So, when we were chatting about casting, only Arjun was confirmed. Naseer Bhai and Koko ma’am were in our minds. We were thinking about whom to cast as the male ACP Paramjit Singh. Then he looked at me and said, “It’s a very radical idea, you can say no to it, but why can’t we make the ACP female? And we will take Tabu ma’am for it.” I said, “Luv bhaiya kya idea diya hai? My dream of working with Tabu ma’am will come true. Let’s do this. Let Papa come back, we’ll discuss it immediately. We will write it in a day or two so that we can send it to Tabu ma’am.”
So, when we shared that idea with Papa, he was like, “Yaar yeh humne kyun nahin socha? Let’s do this.” So, that’s how Luv bhaiya’s idea turned Paramjit Singh into Poonam Sandhu.

How did Tabu react?
When she read it she said, “Mera role aur bhi badhao. Issey zyada karwao.” I said, “We’ll do anything that you want.”

What was Arjun like on the sets? Did he get intimidated?
His first 3-4 days on the shoot were action sequences. He has done action before so he was confident. But he’d come to me after a shot and say, “Yaar yeh toh ho gaya. Main unn logon ke saath kaise karne wala hoon?” I told him, “We have done workshops. You know your character. So, just follow the script, baaki apne aap ho jaayega. Don’t worry.”
I think his first scene after the action sequence was with Tabu ma’am. And he did it very well. I told him that he was doing good. He was jittery on the first few days and would ask me whether he was doing a good job. I told him that if I have okayed the take then you have done what I wanted you to do.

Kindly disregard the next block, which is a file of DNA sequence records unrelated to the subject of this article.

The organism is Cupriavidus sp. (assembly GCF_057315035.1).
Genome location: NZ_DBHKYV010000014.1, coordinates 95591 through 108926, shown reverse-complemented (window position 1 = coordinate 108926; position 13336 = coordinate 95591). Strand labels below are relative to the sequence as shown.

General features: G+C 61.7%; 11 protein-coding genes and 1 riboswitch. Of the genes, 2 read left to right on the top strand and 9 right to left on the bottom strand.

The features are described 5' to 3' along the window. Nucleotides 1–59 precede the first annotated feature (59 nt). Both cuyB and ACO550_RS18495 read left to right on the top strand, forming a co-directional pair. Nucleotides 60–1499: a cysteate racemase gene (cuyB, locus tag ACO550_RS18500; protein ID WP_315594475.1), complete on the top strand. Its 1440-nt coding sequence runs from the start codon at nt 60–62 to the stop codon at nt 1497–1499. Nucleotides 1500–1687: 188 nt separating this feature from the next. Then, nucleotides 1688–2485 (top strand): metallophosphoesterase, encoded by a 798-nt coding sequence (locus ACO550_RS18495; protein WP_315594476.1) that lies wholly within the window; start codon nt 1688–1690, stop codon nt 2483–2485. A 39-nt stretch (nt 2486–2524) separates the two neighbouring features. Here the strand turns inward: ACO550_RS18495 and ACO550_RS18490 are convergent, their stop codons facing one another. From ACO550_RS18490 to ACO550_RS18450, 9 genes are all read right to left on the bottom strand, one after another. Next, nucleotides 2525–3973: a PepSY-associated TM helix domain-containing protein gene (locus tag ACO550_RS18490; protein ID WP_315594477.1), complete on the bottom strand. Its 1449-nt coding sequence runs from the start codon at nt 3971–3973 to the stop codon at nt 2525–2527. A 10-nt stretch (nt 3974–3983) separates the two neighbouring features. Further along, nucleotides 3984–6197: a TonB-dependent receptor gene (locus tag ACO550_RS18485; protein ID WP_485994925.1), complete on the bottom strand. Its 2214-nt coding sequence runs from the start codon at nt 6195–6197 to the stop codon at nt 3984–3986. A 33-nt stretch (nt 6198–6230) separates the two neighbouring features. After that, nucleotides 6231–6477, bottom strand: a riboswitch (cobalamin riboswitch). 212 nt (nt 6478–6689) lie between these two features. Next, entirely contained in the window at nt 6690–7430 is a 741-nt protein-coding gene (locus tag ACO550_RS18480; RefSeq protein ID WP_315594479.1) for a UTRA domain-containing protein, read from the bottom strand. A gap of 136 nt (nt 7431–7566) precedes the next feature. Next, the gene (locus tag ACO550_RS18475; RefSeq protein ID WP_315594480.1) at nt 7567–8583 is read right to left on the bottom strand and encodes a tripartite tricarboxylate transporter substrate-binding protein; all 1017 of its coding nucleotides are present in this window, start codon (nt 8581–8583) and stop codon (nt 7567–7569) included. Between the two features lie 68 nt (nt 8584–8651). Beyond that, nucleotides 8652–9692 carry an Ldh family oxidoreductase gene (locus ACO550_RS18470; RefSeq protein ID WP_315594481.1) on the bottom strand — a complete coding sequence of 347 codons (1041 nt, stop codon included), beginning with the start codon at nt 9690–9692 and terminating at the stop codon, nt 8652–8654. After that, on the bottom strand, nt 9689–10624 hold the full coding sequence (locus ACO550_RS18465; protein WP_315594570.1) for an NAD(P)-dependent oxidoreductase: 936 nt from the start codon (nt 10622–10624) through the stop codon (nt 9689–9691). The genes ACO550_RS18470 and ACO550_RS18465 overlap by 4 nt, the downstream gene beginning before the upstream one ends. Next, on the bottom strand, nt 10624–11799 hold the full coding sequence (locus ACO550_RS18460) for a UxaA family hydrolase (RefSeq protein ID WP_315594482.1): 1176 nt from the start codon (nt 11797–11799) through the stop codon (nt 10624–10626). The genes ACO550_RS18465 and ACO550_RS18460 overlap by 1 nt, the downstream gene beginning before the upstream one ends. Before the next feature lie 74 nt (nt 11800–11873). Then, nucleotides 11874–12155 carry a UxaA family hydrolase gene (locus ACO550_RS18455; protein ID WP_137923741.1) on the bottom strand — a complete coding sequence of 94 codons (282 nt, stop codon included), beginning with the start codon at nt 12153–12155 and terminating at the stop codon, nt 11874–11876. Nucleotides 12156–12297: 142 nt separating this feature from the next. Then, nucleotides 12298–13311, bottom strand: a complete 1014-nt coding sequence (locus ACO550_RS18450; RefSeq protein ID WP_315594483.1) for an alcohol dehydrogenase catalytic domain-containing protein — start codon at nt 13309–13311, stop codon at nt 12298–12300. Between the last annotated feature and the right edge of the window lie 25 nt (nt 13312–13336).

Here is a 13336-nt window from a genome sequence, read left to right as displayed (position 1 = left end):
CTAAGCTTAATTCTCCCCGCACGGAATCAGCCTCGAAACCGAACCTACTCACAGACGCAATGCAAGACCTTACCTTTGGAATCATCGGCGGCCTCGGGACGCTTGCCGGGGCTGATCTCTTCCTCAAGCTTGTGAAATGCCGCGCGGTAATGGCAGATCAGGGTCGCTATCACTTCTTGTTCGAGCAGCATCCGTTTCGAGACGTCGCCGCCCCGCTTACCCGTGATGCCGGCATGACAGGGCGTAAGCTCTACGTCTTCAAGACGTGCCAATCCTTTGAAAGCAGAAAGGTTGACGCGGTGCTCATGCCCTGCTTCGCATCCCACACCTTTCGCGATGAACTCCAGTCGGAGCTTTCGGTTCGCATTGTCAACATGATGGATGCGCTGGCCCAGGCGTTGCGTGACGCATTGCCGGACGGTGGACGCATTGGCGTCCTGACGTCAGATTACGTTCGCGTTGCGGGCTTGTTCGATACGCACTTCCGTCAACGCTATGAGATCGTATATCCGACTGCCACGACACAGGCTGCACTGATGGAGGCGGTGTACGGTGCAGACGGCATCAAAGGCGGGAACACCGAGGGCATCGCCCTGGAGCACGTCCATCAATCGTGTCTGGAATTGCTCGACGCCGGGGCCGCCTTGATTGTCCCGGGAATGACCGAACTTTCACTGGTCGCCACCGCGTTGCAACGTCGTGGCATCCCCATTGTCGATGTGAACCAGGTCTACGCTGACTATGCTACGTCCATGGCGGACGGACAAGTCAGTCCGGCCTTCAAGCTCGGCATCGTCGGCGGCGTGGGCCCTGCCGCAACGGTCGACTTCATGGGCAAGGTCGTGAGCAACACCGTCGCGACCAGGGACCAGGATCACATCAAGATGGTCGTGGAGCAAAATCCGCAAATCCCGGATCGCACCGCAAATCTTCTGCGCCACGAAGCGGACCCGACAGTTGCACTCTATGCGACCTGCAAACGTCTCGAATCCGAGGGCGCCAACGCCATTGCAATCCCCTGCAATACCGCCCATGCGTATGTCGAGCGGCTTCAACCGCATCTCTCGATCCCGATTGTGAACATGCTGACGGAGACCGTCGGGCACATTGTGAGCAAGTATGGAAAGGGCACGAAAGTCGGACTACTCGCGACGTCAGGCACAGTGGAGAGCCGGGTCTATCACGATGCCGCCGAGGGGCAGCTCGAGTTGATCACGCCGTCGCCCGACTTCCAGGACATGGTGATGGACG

I have inherited this habit from Papa. He never says good job or anything after he okays a take. So, I have seen actors working with him nervously and asking whether they have done well. Papa would tell them, “Jab tak main kuchh nahin keh raha tab tak khush raho. If there’s something, I will tell you.”

Were there cuts made to the film when CBFC issued an ‘A’ certificate?
No. Nothing was cut. We had muted cuss words on a couple of occasions where they seemed unnecessary.

How important will Kuttey’s box office performance be for you?
Papa always told me to focus on making a good film and nothing else. Numbers are not going to be in your hands so we don’t even think about it. He said, “You have seen me. Fridays have always been ruthless to me. So, be prepared for that as well.”

And what did Rekha Bhardwaj say?
Mummy told me to do whatever I do with love. And don’t ever stop enjoying the process. Because that’s what matters.

Music is an integral part of the film. What went into scoring the soundtrack of Kuttey?
I had thought of things musically from the first draft itself. I kept one line description of the kind of songs that would be playing in the background. So, the background score was there from the beginning. Music is an integral part of the film. I used to play some instruments. I will start playing the piano again.